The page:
PEEP (mbar)

14.9 ± 3.1

13.8 ± 2.9

15.3 ± 3.2

0.489

 Plateau pressure (mbar)

28.5 ± 4.6

29.3 ± 4.0

28.2 ± 4.9

0.571

 Driving pressure (mbar)

13.6 ± 4.2

15.5 ± 4.5

12.9 ± 4.1

0.412

 Tidal volume (ml)

390.7 ± 107.9

362.5 ± 104.4

400.9 ± 112.3

0.571

 Minute volume (l/min)

9.9 ± 3.6

10.6 ± 4.3

9.6 ± 3.5

0.571

 Compliance (ml/mbar)

32.7 ± 15.8

23.3 ± 10.4

35.5 ± 17.0

0.226

 FiO2 (%)

83.8 ± 19.4

87.5 ± 19.4

81.8 ± 19.4

0.660

 Horowitz index (mmHg)

87.6 ± 37.6

90.8 ± 40.8

85.8 ± 37.6

1.0

 D(A-a)O2 (mmHg)

466.4 ± 133.4

481.7 ± 132.9

458.1 ± 139.4

0.884

MV duration before ECMO (days)

5.4 ± 5.4

9.3 ± 6.5

3.3 ± 3.3

0.048

Acute renal failure

3 (16.7%)

0 (0%)

3 (25.0%)

0.276

LDHmax (U/l) before ECMO

734.1 ± 268.2

577.2 ± 182.1

812.5 ± 275.5

0.083

Scores

 SOFA score

9.7 ± 3.6

8.7 ± 3.4

10.3 ± 3.7

0.733

 APACHE II score

24.9 ± 8.1

25.0 ± 9.0

24.9 ± 8.1

0.961

 RESP score

− 3.3 ± 3.2

− 2.8 ± 1.9

− 3.55 ± 3.8

1.0

Successful ECMO weaning

7 (38.9%)

3 (50%)

4 (33.3%)

0.494

Survival

4 (22.2%)

3 (50%)

1 (8.3%)

0.045

ICU length of stay (days)

26.2 ± 20.5

33.8 ± 15.4

22.4 ± 22.3

0.053

ECMO duration (days)

13.2 ± 8.7

13.8 ± 11.0

12.9 ± 7.8

0.892

MV duration (days)

20.8 ± 14.8

25.2 ± 17.1

18.4 ± 13.7

0.462

Acute haemodialysis

6 (33.3%)

0 (0%)

6 (50.0%)

0.054

Prone position while ECMO

11 (61.1%)

5 (83.3%)

6 (50.0%)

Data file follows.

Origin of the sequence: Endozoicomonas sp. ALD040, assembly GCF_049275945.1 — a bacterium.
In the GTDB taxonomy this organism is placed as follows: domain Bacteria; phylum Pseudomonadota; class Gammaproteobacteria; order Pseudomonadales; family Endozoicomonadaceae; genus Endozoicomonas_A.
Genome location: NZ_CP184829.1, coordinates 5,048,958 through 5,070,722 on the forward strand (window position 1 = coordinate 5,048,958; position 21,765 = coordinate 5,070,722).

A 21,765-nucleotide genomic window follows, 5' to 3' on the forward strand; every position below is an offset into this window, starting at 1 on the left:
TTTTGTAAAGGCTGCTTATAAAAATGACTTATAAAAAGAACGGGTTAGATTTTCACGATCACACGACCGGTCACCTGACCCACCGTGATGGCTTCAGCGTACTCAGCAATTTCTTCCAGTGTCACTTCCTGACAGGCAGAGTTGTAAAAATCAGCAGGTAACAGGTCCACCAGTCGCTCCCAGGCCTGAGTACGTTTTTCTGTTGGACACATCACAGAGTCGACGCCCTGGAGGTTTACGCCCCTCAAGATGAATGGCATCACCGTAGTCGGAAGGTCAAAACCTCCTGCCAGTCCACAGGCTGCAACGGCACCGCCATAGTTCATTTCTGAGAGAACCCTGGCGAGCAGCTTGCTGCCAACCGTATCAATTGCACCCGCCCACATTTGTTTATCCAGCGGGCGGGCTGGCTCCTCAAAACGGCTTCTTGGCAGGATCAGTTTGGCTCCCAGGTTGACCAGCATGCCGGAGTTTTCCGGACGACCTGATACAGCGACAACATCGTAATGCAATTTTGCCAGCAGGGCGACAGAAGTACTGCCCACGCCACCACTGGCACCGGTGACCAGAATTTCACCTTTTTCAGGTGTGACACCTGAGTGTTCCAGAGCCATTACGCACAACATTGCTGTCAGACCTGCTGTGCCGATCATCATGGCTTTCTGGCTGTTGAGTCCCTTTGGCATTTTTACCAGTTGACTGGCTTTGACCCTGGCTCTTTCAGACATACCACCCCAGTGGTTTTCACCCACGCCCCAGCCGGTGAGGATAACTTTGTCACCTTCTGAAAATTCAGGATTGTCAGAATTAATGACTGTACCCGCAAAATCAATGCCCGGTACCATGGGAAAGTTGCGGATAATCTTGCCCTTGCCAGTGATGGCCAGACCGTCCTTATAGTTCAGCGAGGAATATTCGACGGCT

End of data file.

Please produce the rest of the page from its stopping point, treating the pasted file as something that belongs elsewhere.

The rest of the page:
0.588

ICU intensive care unit, MV mechanical ventilation

*Underlying pulmonary disease: lung fibrosis (n = 2)

ICU and hospital survival

HIV was the cause of immunosuppression in 6 patients, whereas 12 patients had other subtypes of immunosuppression (non-HIV group, Fig. 1a). In all cases, HIV was diagnosed during index hospitalisation. Patients therefore were without previous antiretroviral treatment.
Fig. 1

a Underlying subtypes of immunosuppression in ECMO patients with PJP. b Survival of PJP with severe respiratory failure and ECMO therapy in HIV vs. non-HIV patients

There were no significant differences between these two groups in relation to sex, comorbidities, ventilator settings, LDH levels or survival prediction scores (SOFA, APACHE II and RESP, Table 1). Patients with HIV were younger than non-HIV patients, and the interval between the start of mechanical ventilation and ECMO therapy was shorter in the non-HIV group.

Overall ECMO weaning rate was 39%, without a significant difference between HIV and non-HIV patients. Overall hospital survival was 22%. Withdrawal of care when further curative treatment was deemed futile was the most common cause of death (nine patients, 64.3%). Survival rate was higher in HIV than in non-HIV patients (50% vs. 8%, p = 0.045, Fig. 1b).

It has been shown previously in a non-ECMO setting that the outcome in HIV-negative PJP patients is worse than in patients with HIV [3], and our data confirm these earlier observations.